Savers may only be able to locate six out of ten pension pots on the incoming pension dashboards unless the industry starts to improve data quality, PensionBee has warned.
A pension dashboard is a digital interface that allows savers to see all their lifetime pension savings in one place, with the data being retrieved directly from providers and updated in real time.
But analysis of current pension data quality by PensionBee, published today (February 10), hints that early users of dashboards will be disappointed as not all of their pension pots will be available due to data not being ready in its current form.
The pension consolidator’s analysis was based on 6,500 instances where a provider was contacted in search of a client’s pension between July and November 2019.
It looked at the number of pots that could be matched on first try, those that could be matched based on partial identification, and those that could not be matched despite the belief that a pension pot exists.
The information used to identify a client's pension pot included name, date of birth, national insurance number and address.
According to the analysis, 61 per cent of pots (4,056) were found first time and 13 per cent were partially found and had some elements of data missing.
A quarter (26 per cent) of pots were not able to be located using name, date of birth, national insurance number and address data.
Newer master trust providers, such as The People’s Pension and Nest, were better at locating pots with 79 per cent found on the first go while 6 per cent could not be found at all.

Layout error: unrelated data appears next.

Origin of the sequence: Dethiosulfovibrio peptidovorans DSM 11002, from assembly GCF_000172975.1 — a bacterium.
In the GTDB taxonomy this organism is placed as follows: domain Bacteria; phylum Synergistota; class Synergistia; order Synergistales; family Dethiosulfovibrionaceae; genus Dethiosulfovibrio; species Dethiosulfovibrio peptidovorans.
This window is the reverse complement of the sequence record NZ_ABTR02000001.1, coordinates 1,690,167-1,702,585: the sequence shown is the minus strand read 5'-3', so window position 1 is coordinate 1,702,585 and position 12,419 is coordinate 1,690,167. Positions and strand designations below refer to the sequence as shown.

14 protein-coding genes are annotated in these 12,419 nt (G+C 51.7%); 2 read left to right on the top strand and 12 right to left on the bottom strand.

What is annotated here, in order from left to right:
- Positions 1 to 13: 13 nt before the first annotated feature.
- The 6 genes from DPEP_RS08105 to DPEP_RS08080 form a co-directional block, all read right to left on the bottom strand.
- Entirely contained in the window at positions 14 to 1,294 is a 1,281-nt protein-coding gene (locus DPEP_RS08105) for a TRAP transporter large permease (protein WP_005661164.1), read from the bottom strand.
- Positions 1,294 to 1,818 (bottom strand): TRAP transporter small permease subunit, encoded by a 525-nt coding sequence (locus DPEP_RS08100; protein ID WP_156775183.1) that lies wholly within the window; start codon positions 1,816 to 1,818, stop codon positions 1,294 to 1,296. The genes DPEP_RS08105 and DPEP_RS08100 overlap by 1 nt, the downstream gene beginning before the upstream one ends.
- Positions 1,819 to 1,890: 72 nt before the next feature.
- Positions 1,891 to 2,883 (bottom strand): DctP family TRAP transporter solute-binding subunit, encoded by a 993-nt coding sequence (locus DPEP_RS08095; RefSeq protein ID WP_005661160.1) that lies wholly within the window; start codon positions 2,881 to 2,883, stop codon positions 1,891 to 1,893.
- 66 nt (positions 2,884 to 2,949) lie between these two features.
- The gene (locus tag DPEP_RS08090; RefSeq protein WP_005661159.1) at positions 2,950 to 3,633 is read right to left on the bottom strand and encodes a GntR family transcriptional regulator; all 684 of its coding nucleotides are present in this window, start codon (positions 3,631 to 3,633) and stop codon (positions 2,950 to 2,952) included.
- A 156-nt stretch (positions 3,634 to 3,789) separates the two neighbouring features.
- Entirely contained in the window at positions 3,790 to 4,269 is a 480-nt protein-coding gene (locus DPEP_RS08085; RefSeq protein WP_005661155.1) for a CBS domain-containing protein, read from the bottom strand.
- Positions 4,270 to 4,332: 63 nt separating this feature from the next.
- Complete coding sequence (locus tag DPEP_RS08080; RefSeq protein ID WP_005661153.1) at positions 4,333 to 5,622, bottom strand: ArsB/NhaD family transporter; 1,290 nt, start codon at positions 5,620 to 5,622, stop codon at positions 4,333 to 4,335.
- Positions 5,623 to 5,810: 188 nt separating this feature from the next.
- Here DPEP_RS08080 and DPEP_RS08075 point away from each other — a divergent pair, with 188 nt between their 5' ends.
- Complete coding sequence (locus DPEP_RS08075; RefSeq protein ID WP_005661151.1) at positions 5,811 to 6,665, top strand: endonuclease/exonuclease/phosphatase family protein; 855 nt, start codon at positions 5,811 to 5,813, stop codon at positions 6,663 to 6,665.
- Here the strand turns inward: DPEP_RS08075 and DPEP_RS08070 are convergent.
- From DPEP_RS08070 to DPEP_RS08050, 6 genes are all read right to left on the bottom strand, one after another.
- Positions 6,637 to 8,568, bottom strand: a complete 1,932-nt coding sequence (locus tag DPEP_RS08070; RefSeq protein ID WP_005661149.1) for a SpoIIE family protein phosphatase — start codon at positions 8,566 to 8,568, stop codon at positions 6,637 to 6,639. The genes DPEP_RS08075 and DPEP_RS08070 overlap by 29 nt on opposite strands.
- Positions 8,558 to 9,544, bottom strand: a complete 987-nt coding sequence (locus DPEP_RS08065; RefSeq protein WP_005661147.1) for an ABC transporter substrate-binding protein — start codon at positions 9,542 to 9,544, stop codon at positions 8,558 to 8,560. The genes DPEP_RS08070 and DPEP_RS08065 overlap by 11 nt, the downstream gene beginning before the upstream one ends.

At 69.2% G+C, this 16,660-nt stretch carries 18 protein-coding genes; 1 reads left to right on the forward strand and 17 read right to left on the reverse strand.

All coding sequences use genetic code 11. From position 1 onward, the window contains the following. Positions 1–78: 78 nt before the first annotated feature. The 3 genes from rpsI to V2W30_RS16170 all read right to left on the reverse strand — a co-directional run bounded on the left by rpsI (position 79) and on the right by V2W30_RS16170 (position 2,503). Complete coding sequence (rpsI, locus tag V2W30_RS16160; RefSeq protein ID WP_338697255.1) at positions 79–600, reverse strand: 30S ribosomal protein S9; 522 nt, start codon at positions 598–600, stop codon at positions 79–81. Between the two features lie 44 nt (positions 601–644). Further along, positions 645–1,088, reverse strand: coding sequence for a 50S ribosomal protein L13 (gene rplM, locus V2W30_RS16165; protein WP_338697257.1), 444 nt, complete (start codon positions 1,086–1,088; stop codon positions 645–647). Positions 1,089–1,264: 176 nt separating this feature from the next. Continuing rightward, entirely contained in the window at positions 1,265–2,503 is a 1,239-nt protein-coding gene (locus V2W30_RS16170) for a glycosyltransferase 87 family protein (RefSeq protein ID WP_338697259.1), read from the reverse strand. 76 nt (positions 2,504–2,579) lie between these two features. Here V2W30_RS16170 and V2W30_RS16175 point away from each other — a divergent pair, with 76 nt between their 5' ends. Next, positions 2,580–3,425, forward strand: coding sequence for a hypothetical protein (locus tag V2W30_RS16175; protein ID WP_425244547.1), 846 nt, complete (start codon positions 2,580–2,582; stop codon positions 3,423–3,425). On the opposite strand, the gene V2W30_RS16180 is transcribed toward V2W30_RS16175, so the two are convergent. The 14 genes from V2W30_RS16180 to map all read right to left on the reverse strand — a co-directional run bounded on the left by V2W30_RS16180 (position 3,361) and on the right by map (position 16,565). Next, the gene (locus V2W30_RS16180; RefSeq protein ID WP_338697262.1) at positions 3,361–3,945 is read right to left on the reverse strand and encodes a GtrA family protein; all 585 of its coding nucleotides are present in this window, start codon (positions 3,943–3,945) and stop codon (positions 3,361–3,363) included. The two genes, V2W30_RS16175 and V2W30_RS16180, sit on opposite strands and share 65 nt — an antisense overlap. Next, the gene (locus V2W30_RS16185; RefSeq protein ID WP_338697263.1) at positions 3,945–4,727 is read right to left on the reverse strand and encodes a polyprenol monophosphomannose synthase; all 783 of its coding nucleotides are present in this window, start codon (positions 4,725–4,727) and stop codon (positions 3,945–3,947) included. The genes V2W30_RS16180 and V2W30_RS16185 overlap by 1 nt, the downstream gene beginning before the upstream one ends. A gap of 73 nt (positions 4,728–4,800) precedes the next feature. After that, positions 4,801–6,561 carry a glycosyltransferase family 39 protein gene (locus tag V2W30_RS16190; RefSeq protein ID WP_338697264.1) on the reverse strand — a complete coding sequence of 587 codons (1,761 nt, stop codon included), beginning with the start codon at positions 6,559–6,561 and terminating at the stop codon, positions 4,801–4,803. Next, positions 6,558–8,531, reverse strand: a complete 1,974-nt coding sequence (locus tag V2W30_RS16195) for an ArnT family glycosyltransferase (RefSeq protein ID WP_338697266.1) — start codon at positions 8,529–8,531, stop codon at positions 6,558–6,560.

This compared with 52 per cent of pensions being matched on the first attempt at older contract-based pension scheme providers.
The government plans to use a digital ID to identify a consumer’s pension for the dashboard.
However, this is not likely to be available in time for the launch of the dashboard in the next few years. Therefore the dashboard will likely provide data to consumers based on matching, which use name, date of birth, NI number and address information.
Clare Reilly, head of corporate development at PensionBee, said: “By the time it launches, savers will have waited more than 20 years for a dashboard so it needs to be fit for purpose from day one.
“This data should be a huge wake up call to the pensions industry. Those with legacy books of business, spread across systems and geographical locations around the country need to finally get their houses in order. The reputation and future of pensions depend on it.
“Whilst they do this only a staged approach can avoid what would otherwise be certain delay. If we want to launch with the best quality data, it’s clear master trusts lead the way.”
Last month (January 23), pensions minister Guy Opperman urged providers to start preparing their data now to ensure it is secure, accurate, and user-friendly before dashboards are launched.